Are you familiar with these moments that you look back on in awe years later, but in that very moment you just had no idea how unforgettable they would be, because you were too committed to the pure excitement?
One such moment for me was when a number of audience members stormed our stage, causing my synths to jump around 10 centimeters in the air. Nevertheless, I still tried to carry on playing in time. Or when this huge storm hit us towards the end of our set and the lightning struck the stage, forcing us to evacuate. Luckily my synths weren’t damaged, probably what I feared most when it happened. All of these incredible experiences make life as a musician memorable and beautiful. I could carry on listing such memories forever, but I would also like to share some other experiences as well.
I also remember the backstage areas being mostly empty of women, and technicians asking you if you know the difference between mono and stereo. Or organizers who would only address the male members of the band, and whose worlds apparently turn upside down when they realize that YOU were the one driving the tour bus.
Even though it’s also nice to have the women’s backstage restroom to yourself, I’d rather it was different. At some point it was very irritating and incomprehensible just how fewer women than men you meet on your journey in the music business. Don’t get me wrong. Being backstage is not a solemnly frustrating thing, most of the time it’s OK, and sometimes it can be great. Especially when you get to hang out, chitchat and drink beer with one of your favorite artists, which in my case happened with e.g. „Portugal. The Man.“ I want to share the full extent of my experiences, also the problematic ones.
The music industry has, presumably, always been male dominated. And not just in the live sector. Usually it’s men who produce songs by artists and bands who also happen to be mostly men. Even though there are more-and-more initiatives and role models that oppose this endless cycle, there are still many more men than women in the industry. This is especially prevalent within music production where the numbers show the greatest lack of women.
2% female producers
Did you know that a woman has never won the ‘Producer of the Year’ award at the Grammys? How is it possible that on the Hot 100 Billboard charts between 2012-2019, just 2.6% of producers were women, and 3% were engineers? (See Inclusion Initiative, Dr. Stacy L. Smith, USC Annenberg, 2020). That’s not because there aren’t good female producers or engineers out there. There are! And pretty good ones, too! Linda Perry, for instance, was the only female nominated for Best Producer in 2019 [the first woman to be nominated in that category since Lauren Christy in 2004]. There’s also St. Vincent, Adrianne Gonzalez, Emily Lazar, Wondagurl, to name but a few.
Particularly when being represented in the media, women have to struggle with inadequacy or simply bad presentation, either portrayed somewhere in the background or hidden someplace else. So why are female producers/engineers still in short supply? One reason could be the lack of female role models, reinforced by a male-dominated media. More role models and more promotion of women in these fields could strengthen the lower number of female producers/engineers.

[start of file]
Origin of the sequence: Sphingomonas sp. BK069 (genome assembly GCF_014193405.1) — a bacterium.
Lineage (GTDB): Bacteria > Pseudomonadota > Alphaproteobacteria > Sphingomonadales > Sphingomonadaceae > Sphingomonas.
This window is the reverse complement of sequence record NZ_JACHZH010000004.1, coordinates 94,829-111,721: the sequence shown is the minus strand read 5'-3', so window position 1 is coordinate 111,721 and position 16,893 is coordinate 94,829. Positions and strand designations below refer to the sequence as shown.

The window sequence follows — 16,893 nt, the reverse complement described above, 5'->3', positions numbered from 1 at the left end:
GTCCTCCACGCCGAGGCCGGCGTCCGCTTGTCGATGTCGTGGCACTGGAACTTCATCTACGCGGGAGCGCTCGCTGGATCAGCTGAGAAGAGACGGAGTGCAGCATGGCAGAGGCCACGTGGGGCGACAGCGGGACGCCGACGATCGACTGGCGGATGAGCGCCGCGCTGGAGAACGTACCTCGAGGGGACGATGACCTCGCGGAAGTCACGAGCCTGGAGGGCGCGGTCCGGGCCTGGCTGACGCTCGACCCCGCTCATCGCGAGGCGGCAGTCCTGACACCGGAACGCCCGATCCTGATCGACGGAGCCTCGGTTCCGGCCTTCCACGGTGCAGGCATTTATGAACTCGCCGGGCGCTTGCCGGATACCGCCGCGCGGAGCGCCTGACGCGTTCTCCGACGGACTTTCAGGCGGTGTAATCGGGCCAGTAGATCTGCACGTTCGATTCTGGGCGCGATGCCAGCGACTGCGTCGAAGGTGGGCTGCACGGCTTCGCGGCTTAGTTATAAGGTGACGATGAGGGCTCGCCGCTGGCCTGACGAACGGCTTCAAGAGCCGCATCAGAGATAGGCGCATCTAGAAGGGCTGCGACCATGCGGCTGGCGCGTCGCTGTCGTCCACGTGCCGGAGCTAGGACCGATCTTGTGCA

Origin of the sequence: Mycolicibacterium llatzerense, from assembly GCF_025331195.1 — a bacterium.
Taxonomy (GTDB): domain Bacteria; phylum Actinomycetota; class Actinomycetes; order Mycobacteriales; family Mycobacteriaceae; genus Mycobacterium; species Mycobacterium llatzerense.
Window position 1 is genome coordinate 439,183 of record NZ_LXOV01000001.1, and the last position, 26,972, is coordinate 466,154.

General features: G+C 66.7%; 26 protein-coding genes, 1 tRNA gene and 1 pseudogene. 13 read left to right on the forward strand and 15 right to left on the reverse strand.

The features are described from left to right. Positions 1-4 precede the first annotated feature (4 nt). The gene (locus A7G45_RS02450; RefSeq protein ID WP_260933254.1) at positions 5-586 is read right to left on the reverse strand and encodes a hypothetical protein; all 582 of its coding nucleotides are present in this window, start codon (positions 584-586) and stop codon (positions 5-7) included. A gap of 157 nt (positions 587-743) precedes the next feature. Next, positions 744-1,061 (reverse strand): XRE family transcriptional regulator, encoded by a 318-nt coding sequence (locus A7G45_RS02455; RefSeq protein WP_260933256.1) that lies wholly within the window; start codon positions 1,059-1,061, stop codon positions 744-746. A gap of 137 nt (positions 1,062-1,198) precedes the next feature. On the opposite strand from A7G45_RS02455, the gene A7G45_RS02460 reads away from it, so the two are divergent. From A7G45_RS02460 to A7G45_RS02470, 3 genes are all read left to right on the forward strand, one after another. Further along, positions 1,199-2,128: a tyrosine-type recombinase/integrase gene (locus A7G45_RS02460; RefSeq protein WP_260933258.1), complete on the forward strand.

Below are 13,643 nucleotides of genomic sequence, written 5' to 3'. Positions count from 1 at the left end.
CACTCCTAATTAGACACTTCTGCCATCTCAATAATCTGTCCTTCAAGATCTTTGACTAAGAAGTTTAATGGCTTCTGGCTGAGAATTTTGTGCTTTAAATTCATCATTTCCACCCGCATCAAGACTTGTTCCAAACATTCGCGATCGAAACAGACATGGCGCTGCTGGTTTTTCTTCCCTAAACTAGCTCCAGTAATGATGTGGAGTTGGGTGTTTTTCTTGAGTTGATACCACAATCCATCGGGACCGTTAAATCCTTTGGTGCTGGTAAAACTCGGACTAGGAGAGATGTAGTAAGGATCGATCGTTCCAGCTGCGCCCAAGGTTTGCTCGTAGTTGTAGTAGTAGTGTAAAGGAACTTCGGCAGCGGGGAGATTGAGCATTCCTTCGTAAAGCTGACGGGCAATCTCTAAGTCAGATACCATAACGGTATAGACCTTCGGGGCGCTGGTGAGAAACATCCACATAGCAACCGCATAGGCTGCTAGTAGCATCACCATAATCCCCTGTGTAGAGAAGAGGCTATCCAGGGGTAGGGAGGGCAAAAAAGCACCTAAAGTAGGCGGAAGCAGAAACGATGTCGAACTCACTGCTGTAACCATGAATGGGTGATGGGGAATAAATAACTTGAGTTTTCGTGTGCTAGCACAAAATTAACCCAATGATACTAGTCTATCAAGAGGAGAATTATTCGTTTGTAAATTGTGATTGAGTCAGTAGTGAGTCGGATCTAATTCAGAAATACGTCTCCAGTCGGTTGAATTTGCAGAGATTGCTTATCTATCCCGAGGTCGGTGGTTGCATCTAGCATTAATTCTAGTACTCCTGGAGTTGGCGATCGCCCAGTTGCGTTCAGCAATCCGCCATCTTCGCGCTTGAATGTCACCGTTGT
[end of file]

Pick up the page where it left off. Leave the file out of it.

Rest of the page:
Examples such as the Grammy presentation for Adele’s “25”, which took place in front of an all-male production team, will hopefully no longer be a reality at some point. Shouldn’t women also find a place on the production team, especially with such great role models? In the movie industry, the “Inclusion Rider” initiative obliges production companies to ensure equal opportunities for gender equality, diversity, and the promotion of minorities. Having adequate support could be of great importance in the music industry. More female, self-determined artists would certainly enrich the entire market.
Another probable reason for this great disparity is the strong, conservative gender mentality within young people. Boys are still introduced or influenced to pursue technical professions more often than girls. As a result, there is a persistent deficit of women in musical-technical professions. How is it possible to generate more interest in these occupational fields in girls and young women, and to increase their representation as a whole?
A personal initiative for support
Along with some colleagues of mine, I was dealing with this question personally for a long time and so I put together a workshop that could offer support and possible solutions to rectify this.
In these workshops, children and adolescents (with a focus on girls and young women) have the
opportunity to create their own songs, regardless of style, in a studio setting, and to record and produce them and then take them home as their own bodies of work. We want to support them artistically, pedagogically and technically, and introduce them to recording techniques, producing, and the playing of (mainly electronic) instruments. What we’re offering is cooperation with social inclusivity. With our team of women, we introduce female role models at a younger age, while teaching musical technical skills.
- “Inclusion in the Recording Studio? – Gender and Race/Ethnicity of Artists, Songwriters & Producers across 800 Popular Songs from 2012-2019” by Dr. Stacy L. Smith, Dr. Katherine Pieper, Hannah Clark, Ariana Case & Marc Choueiti
- Grammy’s Task Force On Inclusion & Diversity